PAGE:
It is Andrew, combined lessons learned in his first six months as the ombudsman, that frames Roger’s compulsion to serve and inform the public. “In Andrew, when I would help those who lost all their material possessions, it helped them to know I was going through the exact same things; it gave me a kind of street credibility. When I first started out, and would read those letters from people who had nowhere to turn to fix a pothole or learn a permit status, I experienced their frustrations, and learned that successful communication is the key. I spent a lot of time in Public Works that was 80% engineering, and I was the person who went out and worked with the neighbors, as you just can’t always follow the manual. The plan might indicate the new sidewalk goes right through someone’s beloved tree they planted 20 years ago, and I would be the intermediary to say, ‘can’t we run the sidewalk safely around the tree?’ It was the best of all worlds, as I learned equally engineering and people skills.”

Town Council selected Roger to be the 11th Town Manager in Fort Myers Beach’s 21-year history from 77 candidates, and a final list of 4 applicants who council met with in person. During his telephone interview, then face-to-face session, Hernstadt seemed very passionate about receiving this offer.

“One of the things about the City or Town Manager field is you not only want a place that fits you professionally, with elected officials with who you can develop a partnership, but you want to be a part of a town and community that is interesting and fun, and that would benefit from my moving here to live, not only as a professional but a neighbor. So, while I was under consideration for five jobs at the time of my interview, this was the one that checked all the boxes personally and professionally. Fort Myers Beach has all the attributes and challenges and factors and lifestyle that is important to me and my family.”

Roger’s wife, Jessica, and stepson, Aidan, who will soon attend class at an area college, will join him here, while oldest son, Matthew, 28, is a Florida State University graduate. “I met my wife on a blind date set up by my sister,” he says with a gleam in his eye! “She would not let either of us say ‘No’ until we went out, then I asked for the second date on my own pretty quick, as we had a great time, and have had nothing but great times ever since!”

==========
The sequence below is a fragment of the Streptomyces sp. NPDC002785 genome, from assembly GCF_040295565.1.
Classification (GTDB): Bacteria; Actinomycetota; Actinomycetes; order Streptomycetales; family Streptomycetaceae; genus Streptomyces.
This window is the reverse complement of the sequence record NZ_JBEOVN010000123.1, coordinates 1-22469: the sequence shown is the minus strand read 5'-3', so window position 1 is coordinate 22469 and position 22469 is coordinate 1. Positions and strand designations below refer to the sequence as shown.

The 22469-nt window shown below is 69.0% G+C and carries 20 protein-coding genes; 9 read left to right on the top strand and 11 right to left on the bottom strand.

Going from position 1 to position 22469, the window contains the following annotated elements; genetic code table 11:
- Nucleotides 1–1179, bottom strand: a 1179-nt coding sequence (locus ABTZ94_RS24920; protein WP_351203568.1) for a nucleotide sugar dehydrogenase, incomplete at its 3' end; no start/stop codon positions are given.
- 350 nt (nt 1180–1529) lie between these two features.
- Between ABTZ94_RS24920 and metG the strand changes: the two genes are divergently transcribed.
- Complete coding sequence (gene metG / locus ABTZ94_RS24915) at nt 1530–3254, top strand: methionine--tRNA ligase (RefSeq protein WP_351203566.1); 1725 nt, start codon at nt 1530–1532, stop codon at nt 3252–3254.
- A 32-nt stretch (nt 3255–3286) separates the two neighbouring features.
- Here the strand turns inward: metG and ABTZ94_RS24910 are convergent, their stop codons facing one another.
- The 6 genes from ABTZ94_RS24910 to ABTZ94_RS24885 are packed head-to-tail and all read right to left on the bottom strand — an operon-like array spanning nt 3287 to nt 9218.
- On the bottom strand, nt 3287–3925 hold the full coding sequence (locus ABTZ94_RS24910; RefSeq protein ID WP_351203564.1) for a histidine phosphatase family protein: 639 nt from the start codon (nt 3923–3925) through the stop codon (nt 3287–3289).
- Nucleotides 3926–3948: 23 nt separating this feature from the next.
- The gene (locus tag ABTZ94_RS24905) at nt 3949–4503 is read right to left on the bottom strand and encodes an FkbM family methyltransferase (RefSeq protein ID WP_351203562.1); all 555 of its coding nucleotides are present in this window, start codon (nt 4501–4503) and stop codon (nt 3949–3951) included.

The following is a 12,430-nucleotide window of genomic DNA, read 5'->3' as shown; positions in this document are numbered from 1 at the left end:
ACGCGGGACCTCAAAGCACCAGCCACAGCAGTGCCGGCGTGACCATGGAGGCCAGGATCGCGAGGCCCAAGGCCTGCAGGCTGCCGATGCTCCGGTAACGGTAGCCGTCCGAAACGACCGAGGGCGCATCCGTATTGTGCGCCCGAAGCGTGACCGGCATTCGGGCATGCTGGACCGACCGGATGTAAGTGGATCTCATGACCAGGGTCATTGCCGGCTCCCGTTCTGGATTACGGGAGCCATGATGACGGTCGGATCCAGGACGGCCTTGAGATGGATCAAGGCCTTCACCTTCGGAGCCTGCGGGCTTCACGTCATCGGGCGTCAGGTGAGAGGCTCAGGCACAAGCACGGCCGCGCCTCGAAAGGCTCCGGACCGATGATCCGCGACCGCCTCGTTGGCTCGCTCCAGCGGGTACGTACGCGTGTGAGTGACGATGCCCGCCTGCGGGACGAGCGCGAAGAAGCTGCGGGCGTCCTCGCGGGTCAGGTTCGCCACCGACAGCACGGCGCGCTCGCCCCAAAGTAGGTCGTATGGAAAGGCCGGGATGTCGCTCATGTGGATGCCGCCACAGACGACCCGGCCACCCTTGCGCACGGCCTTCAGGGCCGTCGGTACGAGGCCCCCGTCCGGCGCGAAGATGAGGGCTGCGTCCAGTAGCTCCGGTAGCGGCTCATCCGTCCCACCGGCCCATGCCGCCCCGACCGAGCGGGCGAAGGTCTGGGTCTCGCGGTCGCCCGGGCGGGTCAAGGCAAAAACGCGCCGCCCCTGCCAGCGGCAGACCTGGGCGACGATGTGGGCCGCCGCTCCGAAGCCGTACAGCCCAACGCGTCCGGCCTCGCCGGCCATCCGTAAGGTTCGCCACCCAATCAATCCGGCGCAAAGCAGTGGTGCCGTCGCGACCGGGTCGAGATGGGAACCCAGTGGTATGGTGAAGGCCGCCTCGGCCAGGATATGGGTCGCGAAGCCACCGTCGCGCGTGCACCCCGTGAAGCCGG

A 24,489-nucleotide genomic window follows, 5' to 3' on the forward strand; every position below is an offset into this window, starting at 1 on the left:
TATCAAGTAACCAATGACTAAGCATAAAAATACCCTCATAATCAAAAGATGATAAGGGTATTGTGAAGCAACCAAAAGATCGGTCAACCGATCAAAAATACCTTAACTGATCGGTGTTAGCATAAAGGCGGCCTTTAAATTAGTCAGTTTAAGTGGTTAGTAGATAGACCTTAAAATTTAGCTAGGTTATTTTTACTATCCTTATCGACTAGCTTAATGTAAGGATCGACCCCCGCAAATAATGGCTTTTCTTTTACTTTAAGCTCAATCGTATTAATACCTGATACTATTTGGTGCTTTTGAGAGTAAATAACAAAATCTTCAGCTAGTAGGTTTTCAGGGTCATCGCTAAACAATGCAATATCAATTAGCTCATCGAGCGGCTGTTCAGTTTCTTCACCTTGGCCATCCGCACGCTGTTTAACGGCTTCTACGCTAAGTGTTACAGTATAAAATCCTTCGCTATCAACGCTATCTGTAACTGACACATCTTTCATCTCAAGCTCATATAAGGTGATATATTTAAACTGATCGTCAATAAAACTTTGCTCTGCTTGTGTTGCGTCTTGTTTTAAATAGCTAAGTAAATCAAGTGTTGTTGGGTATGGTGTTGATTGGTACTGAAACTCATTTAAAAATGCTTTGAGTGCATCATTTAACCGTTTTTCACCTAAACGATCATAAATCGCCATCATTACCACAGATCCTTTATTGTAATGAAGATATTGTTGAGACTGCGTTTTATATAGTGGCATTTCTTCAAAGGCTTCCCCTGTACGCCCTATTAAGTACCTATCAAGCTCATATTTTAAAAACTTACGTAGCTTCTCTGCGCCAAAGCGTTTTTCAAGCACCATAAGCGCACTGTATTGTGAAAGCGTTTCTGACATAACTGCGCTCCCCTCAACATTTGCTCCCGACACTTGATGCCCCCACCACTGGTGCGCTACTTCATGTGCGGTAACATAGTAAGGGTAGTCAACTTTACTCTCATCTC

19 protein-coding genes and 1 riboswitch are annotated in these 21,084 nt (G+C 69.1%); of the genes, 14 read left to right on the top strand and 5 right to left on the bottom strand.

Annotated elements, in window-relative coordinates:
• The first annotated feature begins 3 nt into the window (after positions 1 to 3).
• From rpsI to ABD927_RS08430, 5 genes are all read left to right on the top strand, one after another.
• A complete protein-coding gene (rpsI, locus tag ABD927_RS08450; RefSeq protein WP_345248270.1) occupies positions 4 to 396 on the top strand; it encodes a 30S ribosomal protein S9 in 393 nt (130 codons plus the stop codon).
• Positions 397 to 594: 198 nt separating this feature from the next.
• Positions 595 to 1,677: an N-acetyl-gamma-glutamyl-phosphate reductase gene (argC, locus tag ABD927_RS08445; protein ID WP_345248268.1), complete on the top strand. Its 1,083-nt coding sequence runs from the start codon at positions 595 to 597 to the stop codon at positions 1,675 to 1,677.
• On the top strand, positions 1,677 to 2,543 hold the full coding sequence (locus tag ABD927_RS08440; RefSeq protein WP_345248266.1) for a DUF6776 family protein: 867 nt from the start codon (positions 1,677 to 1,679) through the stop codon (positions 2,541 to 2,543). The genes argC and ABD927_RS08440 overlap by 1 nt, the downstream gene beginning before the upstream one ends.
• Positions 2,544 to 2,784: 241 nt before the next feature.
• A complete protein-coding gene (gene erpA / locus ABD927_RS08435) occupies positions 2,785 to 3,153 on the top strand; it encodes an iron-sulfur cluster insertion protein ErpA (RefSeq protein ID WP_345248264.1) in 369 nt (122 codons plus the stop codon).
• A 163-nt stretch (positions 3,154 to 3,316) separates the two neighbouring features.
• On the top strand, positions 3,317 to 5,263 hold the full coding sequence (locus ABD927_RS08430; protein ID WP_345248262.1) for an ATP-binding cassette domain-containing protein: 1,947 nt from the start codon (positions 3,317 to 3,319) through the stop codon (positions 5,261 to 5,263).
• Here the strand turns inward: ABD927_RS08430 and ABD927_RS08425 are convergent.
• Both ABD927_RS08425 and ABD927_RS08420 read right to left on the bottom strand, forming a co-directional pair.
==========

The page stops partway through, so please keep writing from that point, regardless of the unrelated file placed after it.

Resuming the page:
The New Kid on The Block

As for impressions so far, good or bad, Roger says that “I am delighted by how hard working is the Town staff, and how well-intentioned they are to service our taxpayers. I try to remember I am the new kid on the block, and clearly every manager has a different style, so it is an adjustment for the staff and myself. Sometimes you go into a new place and discover something works better than it did for you someplace else, and you have to resist the temptation to say, ‘this is how we did it before,’ or rely on a tweak rather than an entire overhaul. When everyone moves along on the same page, at the same pace, we all make progress together on the goals and priorities as set forward by Town Council.”

As Roger speaks, working not 10 feet away is former Interim Town Manager James Steele, as they share the office space until Jim, in a transitionary consulting role, retires on May 25. “The Town was extraordinarily fortunate to have Jim Steele available to be its Interim Town Manager for the past year, one of the most crucial in its history. I have seen many City and Town Managers and can honestly say not one of them left their community as well positioned as Jim has with Fort Myers Beach.”

Roger looks forward to the upcoming Town Council strategic visioning sessions on June 5 and 20, saying that “hopefully we can tie the budget to that vision, along with successfully concluding the Estero Boulevard projects, both those of the Town and in partnership with Lee County. Also, because the Town has a Community Agency Board structure, we need to find a way to use all the talents these volunteers bring to the table – and I commend them for the time they commit to the Town – in a collaborative way, to bring their ideas to Town Council for possible approval and implementation. Between our major projects and our goal to make our day-to-day operations more efficient and effective, this is an excellent time to be here on Fort Myers Beach!”


Gary Mooney